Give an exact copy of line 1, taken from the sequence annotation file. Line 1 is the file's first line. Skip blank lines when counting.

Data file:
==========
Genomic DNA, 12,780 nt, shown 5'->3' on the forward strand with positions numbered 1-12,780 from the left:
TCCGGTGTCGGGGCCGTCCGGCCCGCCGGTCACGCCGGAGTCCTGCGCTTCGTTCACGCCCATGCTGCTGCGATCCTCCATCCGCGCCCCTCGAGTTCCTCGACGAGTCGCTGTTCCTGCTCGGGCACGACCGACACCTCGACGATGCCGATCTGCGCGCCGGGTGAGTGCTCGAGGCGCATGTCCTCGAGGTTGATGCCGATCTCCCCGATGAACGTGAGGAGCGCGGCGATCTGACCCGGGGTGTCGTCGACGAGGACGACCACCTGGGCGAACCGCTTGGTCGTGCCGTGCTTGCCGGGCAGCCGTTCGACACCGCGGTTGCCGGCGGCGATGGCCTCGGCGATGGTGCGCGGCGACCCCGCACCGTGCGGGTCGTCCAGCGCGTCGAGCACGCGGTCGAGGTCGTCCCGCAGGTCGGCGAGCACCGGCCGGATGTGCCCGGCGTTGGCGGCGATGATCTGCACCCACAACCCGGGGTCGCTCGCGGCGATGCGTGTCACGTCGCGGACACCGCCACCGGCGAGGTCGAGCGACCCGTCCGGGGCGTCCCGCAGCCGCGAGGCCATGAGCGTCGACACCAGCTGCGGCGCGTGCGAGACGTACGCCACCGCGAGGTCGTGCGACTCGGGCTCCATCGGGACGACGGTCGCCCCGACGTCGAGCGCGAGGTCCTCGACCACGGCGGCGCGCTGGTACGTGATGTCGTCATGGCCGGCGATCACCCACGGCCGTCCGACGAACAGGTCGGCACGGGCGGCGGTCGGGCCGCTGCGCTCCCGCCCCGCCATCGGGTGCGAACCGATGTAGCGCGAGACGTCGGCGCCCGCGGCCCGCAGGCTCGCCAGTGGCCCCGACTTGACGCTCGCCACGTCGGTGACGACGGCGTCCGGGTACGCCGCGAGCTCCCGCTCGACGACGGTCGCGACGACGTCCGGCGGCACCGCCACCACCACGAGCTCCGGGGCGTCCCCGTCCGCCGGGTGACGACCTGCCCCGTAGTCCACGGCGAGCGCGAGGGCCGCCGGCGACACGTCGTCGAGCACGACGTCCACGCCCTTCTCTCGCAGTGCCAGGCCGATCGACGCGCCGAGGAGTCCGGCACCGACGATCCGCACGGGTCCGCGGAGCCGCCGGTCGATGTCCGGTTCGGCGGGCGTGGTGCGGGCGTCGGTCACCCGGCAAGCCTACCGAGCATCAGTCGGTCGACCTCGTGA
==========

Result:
Genomic DNA, 12,780 nt, shown 5'->3' on the forward strand with positions numbered 1-12,780 from the left: